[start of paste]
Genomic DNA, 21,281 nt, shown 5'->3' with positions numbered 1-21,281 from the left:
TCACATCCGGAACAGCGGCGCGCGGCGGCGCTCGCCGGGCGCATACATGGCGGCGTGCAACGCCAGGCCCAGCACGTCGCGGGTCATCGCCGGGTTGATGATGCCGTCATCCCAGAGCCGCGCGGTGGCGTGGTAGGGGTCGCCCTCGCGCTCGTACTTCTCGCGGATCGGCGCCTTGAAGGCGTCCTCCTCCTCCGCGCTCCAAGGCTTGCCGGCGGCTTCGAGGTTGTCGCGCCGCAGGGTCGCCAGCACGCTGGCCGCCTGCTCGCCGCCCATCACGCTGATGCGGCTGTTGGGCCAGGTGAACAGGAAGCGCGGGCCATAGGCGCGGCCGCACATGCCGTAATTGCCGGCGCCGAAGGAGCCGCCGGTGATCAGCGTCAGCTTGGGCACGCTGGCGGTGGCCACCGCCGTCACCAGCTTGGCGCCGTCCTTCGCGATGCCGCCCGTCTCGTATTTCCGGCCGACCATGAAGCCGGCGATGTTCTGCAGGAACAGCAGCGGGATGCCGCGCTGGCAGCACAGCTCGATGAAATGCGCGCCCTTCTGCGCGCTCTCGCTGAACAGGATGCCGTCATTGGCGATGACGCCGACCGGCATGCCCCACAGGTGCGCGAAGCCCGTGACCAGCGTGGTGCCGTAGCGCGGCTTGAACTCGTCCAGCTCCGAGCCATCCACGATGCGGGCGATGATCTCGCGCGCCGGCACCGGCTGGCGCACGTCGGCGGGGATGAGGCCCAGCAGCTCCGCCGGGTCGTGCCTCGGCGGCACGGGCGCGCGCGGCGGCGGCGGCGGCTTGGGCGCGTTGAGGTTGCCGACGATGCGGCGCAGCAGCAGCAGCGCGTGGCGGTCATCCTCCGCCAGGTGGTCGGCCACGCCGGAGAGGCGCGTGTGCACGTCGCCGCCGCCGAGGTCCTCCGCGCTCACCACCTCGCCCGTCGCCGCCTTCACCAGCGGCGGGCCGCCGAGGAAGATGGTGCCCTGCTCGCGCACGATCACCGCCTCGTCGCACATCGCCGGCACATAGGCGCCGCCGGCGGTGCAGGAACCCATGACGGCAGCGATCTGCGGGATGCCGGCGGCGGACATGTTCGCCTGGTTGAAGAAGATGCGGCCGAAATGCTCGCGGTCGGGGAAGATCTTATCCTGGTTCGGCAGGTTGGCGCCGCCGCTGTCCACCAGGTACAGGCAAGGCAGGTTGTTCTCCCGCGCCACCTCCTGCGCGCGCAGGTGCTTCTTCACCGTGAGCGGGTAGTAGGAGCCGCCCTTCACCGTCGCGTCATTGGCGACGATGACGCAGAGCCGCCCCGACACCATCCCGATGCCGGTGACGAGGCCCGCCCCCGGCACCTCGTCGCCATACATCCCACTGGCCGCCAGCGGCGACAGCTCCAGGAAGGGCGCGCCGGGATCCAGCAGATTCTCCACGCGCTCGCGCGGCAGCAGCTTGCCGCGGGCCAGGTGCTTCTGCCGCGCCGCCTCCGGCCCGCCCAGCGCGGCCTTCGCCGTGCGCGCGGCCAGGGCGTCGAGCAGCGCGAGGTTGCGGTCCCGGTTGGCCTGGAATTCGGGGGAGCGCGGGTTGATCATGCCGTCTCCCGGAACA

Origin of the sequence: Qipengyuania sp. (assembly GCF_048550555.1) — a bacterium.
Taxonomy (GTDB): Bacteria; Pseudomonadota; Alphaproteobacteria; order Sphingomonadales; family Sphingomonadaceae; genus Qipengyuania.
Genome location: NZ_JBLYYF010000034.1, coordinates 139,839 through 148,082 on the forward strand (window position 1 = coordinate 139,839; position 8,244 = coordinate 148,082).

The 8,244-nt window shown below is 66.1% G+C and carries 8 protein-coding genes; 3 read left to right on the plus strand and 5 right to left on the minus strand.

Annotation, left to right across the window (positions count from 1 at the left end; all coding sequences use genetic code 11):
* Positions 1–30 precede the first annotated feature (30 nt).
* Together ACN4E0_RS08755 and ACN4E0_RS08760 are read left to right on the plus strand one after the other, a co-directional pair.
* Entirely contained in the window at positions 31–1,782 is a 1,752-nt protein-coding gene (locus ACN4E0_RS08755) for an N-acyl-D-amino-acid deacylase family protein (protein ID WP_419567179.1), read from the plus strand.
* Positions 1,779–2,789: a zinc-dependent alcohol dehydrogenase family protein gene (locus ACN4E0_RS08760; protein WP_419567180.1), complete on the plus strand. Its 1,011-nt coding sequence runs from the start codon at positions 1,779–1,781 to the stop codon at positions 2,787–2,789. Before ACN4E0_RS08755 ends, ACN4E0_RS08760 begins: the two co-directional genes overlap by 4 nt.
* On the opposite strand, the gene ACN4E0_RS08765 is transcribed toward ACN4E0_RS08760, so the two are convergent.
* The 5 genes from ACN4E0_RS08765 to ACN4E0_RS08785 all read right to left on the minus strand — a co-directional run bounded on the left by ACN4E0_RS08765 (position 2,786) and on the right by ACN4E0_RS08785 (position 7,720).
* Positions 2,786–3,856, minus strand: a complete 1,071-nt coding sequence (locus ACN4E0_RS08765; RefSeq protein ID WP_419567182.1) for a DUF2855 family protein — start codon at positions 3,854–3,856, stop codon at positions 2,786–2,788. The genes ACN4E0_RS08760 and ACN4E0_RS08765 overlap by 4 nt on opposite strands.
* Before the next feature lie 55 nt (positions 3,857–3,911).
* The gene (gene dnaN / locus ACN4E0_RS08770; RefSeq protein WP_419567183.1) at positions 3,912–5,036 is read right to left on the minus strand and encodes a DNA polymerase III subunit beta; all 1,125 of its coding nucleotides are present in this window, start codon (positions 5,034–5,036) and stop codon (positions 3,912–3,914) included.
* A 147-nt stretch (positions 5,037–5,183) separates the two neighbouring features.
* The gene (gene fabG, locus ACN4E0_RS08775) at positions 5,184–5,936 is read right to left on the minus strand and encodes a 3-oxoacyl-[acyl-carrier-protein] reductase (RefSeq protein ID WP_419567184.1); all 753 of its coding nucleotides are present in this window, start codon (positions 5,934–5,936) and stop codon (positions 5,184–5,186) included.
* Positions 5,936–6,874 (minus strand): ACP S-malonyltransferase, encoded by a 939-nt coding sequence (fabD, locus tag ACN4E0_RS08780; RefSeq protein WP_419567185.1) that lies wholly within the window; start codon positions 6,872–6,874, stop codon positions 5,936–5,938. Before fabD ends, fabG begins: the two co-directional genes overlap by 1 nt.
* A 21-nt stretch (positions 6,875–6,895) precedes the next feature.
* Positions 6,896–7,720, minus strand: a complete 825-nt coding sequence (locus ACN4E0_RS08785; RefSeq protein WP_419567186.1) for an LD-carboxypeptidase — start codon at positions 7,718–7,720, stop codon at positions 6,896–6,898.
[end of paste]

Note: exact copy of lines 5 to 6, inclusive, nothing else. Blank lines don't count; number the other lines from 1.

Genome location: NZ_JBLYYF010000034.1, coordinates 139,839 through 148,082 on the forward strand (window position 1 = coordinate 139,839; position 8,244 = coordinate 148,082).

The 8,244-nt window shown below is 66.1% G+C and carries 8 protein-coding genes; 3 read left to right on the plus strand and 5 right to left on the minus strand.